Hall Tower Hill and Field is owned and managed by the Parish Council and is a public space for all to enjoy. It is well worth the climb to the top of the mound to read the information board and take in the view.
In the medieval period Barwick in Elmet formed part of the honour of Pontefract, a large grouping of manors given to Ilbert de Lacy after the Norman Conquest. In the 12th century, Barwick became the regional administrative centre for the honour after Kippax ceased to fulfil the role. This possibly accounts for its relatively large size. Barwick may also have been developed as a planned village at a similar time with dwellings along what is now Leeds Road and crofts behind. It is not known when the castle was finally abandoned but Rothwell took on Barwick’s administrative functions in the 13th or early 14th century.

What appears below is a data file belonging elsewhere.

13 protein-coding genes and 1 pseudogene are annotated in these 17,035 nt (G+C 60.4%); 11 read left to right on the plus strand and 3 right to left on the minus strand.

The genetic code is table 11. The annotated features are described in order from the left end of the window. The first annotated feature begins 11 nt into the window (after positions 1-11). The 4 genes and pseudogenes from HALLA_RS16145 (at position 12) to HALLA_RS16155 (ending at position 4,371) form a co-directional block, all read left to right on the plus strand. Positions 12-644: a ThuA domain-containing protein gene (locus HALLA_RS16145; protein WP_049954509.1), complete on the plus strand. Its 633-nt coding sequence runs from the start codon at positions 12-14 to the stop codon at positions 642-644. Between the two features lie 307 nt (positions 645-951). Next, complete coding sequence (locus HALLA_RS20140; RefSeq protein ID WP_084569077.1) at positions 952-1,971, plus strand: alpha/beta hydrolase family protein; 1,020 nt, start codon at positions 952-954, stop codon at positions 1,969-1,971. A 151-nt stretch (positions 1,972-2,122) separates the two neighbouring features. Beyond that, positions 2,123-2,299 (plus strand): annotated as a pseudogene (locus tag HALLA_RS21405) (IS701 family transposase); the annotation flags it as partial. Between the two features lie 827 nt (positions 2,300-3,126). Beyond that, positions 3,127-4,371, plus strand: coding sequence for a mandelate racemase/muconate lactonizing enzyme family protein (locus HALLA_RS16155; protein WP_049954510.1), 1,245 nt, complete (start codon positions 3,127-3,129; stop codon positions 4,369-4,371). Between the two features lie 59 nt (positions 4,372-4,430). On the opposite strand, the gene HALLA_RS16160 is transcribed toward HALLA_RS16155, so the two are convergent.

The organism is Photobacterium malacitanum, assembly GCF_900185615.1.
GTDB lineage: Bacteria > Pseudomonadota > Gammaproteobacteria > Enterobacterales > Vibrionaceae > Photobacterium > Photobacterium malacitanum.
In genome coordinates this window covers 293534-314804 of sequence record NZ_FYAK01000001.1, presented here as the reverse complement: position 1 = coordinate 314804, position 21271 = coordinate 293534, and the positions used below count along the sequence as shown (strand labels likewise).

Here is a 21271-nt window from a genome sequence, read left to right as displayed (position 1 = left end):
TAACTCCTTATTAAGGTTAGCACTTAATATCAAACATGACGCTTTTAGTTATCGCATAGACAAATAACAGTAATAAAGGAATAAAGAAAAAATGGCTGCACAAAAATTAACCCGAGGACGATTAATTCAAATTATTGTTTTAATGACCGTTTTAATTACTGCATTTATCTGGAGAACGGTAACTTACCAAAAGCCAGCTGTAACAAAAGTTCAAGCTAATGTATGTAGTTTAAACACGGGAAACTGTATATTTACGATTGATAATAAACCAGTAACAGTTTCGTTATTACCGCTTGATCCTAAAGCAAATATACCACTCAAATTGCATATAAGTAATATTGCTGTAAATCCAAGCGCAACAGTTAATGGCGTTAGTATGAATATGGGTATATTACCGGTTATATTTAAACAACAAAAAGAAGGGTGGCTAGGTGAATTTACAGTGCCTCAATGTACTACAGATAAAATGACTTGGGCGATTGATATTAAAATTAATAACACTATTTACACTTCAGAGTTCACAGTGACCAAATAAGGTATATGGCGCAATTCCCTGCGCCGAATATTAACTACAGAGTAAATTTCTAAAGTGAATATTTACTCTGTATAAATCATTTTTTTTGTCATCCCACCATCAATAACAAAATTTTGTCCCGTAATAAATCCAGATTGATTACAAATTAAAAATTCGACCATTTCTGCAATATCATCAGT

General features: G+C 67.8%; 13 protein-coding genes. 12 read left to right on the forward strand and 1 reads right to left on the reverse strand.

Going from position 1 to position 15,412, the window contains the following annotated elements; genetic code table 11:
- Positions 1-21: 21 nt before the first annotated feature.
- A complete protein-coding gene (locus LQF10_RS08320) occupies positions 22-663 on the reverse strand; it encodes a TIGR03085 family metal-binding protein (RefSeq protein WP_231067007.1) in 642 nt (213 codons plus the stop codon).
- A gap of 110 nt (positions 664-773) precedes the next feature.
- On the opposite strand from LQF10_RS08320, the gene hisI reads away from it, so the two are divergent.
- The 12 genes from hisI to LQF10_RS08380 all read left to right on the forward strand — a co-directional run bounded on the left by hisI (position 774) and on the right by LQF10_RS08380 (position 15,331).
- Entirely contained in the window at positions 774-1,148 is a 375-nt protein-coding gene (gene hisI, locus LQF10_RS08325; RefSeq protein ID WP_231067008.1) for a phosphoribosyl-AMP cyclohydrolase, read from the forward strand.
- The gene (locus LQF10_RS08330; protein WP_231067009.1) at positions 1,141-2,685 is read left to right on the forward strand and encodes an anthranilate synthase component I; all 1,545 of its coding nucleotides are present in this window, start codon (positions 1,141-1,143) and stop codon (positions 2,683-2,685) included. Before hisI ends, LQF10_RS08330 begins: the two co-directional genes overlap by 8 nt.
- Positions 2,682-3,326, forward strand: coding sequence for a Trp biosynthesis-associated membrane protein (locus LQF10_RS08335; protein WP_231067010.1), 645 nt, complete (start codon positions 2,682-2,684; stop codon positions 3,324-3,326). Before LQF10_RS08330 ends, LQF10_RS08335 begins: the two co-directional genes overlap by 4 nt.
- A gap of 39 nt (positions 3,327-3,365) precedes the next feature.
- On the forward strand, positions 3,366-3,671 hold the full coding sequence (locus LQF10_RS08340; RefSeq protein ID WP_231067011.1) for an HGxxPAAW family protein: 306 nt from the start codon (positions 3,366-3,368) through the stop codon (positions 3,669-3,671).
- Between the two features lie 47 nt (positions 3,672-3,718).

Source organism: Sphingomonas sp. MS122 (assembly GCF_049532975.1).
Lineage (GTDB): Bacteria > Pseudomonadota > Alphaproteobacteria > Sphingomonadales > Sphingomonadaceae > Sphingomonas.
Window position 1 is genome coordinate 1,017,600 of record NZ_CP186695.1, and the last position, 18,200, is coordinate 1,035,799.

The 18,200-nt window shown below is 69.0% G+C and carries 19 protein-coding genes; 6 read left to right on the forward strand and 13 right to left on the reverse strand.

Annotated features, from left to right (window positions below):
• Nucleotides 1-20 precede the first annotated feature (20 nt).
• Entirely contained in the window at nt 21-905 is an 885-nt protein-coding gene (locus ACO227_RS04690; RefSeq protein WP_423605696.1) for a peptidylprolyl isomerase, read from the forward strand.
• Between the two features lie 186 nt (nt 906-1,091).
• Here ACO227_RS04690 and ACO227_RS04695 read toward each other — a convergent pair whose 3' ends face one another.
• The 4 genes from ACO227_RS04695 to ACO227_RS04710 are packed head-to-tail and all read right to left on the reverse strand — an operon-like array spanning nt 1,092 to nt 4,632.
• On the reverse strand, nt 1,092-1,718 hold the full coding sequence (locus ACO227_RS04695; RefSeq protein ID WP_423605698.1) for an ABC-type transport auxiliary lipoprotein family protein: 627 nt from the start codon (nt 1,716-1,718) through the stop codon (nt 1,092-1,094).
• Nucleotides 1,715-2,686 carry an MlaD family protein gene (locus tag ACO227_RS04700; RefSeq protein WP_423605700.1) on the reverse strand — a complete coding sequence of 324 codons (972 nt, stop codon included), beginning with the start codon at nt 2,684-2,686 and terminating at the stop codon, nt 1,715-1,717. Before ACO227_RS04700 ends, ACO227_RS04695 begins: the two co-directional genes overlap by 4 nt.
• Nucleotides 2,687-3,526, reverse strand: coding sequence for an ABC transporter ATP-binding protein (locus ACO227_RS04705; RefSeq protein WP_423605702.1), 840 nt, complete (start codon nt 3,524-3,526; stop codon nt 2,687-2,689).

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Although parts of its ramparts are now obscured by modern developments, Barwick was once dominated by the earthworks of an Iron Age hill fort. Reusing this fortification for the erection of a castle was an obviou s choice for the de Lacys: employing the existing defensive ditch cut down on time and labour. However the internal area of the hillfort was too large for the de Lacys’ needs and they lessened the area by creating what is now the street known as the Boyle. This divided the former hillfort into two sections now known as Wendel Hill and Hall Tower Hill. The motte is situated in the southern part of the enclosed space. It is surrounded by a ditch to separate it from the encircling bailey. The reused ramparts are clearly visible and a vantage point on the south western comer of the site allows the visitor to look over into the defensive ditch below. No stone structures have been identified on the site so it is likely that the motte was topped by a wooden tower and that the rampart had a wooden palisade. A recent geophysical survey failed to find any trace of buildings within the baileybut this may result from problems getting a clear signal from the underlying geology rather than from the absence of any structures. An excavation in the early 1800s uncovered a number of skeletons but it is unclear what period they may have been from. Two Roman coins have also been found in the Barwick earthworks. During the Second World War the motte was used by the Royal Observer Corps as an observation post. Its remains can still be seen on the top of the motte, where an interpretation board is now situated. To see more of the Iron Age earthworks there is a footpath accessible from the Boyle which leads you across the centre of Wendel Hill and back to the village near the maypole